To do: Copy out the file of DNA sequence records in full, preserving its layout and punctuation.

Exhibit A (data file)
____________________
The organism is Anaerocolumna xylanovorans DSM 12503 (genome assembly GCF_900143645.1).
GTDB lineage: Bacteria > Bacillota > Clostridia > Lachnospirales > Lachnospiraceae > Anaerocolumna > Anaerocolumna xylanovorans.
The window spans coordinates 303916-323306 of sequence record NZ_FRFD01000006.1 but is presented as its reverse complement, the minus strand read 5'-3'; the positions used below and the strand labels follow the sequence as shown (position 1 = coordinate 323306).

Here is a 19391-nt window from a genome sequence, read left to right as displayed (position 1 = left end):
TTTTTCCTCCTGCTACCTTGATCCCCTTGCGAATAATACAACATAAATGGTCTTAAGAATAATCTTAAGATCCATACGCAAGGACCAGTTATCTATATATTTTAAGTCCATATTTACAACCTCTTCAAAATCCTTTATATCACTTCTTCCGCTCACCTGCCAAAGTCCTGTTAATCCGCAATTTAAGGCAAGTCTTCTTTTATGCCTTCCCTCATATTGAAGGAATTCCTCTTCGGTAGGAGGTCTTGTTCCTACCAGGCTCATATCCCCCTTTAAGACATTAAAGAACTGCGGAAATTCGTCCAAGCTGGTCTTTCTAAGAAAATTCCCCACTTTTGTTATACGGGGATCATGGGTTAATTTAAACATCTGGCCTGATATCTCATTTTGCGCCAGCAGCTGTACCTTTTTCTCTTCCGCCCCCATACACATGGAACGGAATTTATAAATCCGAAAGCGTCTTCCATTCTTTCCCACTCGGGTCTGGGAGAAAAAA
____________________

The organism is Anaerocolumna xylanovorans DSM 12503 (genome assembly GCF_900143645.1).
GTDB lineage: Bacteria > Bacillota > Clostridia > Lachnospirales > Lachnospiraceae > Anaerocolumna > Anaerocolumna xylanovorans.
The window spans coordinates 303916-323306 of sequence record NZ_FRFD01000006.1 but is presented as its reverse complement, the minus strand read 5'-3'; the positions used below and the strand labels follow the sequence as shown (position 1 = coordinate 323306).

Here is a 19391-nt window from a genome sequence, read left to right as displayed (position 1 = left end):
TTTTTCCTCCTGCTACCTTGATCCCCTTGCGAATAATACAACATAAATGGTCTTAAGAATAATCTTAAGATCCATACGCAAGGACCAGTTATCTATATATTTTAAGTCCATATTTACAACCTCTTCAAAATCCTTTATATCACTTCTTCCGCTCACCTGCCAAAGTCCTGTTAATCCGCAATTTAAGGCAAGTCTTCTTTTATGCCTTCCCTCATATTGAAGGAATTCCTCTTCGGTAGGAGGTCTTGTTCCTACCAGGCTCATATCCCCCTTTAAGACATTAAAGAACTGCGGAAATTCGTCCAAGCTGGTCTTTCTAAGAAAATTCCCCACTTTTGTTATACGGGGATCATGGGTTAATTTAAACATCTGGCCTGATATCTCATTTTGCGCCAGCAGCTGTACCTTTTTCTCTTCCGCCCCCATACACATGGAACGGAATTTATAAATCCGAAAGCGTCTTCCATTCTTTCCCACTCGGGTCTGGGAGAAAAAA